Recovery and Rehabilitation

What to expect from knee arthroscopy recovery & rehabilitation

A video depicting what an arthroscopic knee surgery patient can expect and how they can get back to living their life.
Getting Back to Health

Recovering from arthroscopy is usually a lot easier than traditional surgery. You usually experience less trauma to the tissue, less pain and a quicker recovery.

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Following arthroscopy surgery, you may be sleepy from any general anesthesia or numb from any local anesthesia. Your incision will also be bandaged and your health care team will give you instructions on how to care for it.

Early on, patients will experience some swelling and discomfort in the knee. This may last for a few days after the surgery. A prescription for pain medication and an anti-inflammatory drug to help alleviate these symptoms may be given. Contact your doctor if you have any unusual swelling or redness, if the area feels warm or if you injure your knee in any way.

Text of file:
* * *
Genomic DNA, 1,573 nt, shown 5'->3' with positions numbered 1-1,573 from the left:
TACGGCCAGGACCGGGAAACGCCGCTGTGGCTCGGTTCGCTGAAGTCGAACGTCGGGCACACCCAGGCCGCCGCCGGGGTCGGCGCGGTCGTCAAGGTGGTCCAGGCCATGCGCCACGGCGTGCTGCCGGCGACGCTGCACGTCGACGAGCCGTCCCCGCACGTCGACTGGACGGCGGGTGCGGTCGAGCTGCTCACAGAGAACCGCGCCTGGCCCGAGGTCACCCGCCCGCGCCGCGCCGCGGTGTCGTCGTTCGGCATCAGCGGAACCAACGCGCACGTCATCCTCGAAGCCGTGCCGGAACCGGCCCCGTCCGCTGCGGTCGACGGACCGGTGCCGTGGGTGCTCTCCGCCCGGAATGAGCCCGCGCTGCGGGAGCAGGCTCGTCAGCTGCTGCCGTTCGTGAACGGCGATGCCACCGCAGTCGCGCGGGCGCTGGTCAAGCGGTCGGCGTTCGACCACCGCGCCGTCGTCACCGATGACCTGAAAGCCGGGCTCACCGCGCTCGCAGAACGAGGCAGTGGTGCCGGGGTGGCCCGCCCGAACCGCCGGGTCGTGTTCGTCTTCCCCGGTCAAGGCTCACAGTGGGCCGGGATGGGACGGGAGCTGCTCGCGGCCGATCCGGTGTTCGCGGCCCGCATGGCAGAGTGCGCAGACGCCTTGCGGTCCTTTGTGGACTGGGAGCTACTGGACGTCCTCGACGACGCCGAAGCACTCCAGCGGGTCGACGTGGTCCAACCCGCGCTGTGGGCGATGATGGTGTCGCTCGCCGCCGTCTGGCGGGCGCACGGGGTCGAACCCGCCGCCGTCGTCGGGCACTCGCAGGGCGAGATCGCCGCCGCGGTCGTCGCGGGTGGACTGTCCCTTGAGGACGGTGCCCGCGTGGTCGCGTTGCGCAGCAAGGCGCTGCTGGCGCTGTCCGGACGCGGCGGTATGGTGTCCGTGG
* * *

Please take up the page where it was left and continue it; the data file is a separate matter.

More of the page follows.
Your doctor may want you to rest, as well as elevate your knee and keep it iced. In addition, you may be instructed to start exercising your knee immediately to restore strength and full range of motion. Initially, exercises should focus on gentle strengthening of the muscles surrounding the knee as well as increasing joint range of motion.

You should expect to feel a gentle stretch while performing your beginning exercises, but not any pain. Any activity that causes significant discomfort should be stopped immediately. It is also a good idea to ice and elevate the leg after performing these exercises to decrease any increase in swelling.

DSUS/JRC/0914/0475(1) 10/2016


The performance of knee arthroscopy depends on age, weight, activity level and other factors. There are potential risks and recovery takes time. People with conditions limiting rehabilitation should not have this surgery. Only an orthopaedic surgeon can tell if knee arthroscopy is right for you.

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